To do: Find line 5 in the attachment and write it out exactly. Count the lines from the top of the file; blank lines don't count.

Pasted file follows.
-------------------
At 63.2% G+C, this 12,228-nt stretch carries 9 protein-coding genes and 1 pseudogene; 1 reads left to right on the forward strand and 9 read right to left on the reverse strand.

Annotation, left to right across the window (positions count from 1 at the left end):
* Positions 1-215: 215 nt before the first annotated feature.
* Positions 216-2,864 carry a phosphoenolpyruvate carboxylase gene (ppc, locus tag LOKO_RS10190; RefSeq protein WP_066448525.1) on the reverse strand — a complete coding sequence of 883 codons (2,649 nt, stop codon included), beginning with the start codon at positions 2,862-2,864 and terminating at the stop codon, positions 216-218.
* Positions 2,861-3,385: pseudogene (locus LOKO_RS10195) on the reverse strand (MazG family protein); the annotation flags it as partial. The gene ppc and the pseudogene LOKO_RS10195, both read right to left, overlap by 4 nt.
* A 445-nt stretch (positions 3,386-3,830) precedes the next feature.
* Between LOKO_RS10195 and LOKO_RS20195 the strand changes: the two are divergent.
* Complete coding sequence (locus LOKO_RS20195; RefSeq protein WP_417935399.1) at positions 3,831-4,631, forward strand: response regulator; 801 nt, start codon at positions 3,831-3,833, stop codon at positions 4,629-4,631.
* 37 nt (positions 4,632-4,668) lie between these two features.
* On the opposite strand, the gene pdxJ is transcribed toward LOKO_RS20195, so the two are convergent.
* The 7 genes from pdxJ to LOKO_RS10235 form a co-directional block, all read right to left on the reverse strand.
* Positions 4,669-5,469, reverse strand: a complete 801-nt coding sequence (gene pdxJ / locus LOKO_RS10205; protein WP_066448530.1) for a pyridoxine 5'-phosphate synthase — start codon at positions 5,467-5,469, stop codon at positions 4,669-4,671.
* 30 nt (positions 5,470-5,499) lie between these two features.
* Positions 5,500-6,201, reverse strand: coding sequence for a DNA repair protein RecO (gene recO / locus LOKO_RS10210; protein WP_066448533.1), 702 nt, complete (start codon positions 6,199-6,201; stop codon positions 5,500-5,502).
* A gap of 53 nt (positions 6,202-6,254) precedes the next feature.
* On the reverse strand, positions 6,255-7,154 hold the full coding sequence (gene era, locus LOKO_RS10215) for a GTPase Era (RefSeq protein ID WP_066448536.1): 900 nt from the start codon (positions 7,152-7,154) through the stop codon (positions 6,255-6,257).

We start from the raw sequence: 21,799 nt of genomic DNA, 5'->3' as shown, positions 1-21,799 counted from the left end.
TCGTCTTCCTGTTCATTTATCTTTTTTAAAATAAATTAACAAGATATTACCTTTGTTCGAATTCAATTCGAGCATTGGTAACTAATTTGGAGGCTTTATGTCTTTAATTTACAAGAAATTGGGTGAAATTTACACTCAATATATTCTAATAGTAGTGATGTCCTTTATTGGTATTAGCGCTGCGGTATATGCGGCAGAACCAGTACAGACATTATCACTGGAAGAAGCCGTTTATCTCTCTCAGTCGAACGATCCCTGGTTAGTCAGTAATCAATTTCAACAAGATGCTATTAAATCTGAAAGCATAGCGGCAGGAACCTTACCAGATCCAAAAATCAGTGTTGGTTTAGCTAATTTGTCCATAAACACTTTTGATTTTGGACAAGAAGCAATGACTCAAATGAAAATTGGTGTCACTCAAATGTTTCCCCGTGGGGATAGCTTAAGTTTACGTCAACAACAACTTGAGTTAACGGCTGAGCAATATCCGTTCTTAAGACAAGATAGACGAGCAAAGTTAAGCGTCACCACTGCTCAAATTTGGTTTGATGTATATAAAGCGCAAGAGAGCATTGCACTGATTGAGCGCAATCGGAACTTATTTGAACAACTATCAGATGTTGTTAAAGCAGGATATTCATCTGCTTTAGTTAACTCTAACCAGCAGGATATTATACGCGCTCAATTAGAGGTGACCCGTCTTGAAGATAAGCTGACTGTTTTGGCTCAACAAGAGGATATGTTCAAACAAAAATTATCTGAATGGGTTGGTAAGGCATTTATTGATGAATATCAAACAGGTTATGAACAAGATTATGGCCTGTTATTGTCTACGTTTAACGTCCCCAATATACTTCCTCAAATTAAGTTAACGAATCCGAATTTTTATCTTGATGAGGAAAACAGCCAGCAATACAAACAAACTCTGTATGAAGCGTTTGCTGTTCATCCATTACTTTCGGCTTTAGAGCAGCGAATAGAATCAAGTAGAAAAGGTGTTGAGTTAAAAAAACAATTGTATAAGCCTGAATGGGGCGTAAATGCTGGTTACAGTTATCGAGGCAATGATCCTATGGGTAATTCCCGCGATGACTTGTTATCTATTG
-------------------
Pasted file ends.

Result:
* Positions 2,861-3,385: pseudogene (locus LOKO_RS10195) on the reverse strand (MazG family protein); the annotation flags it as partial. The gene ppc and the pseudogene LOKO_RS10195, both read right to left, overlap by 4 nt.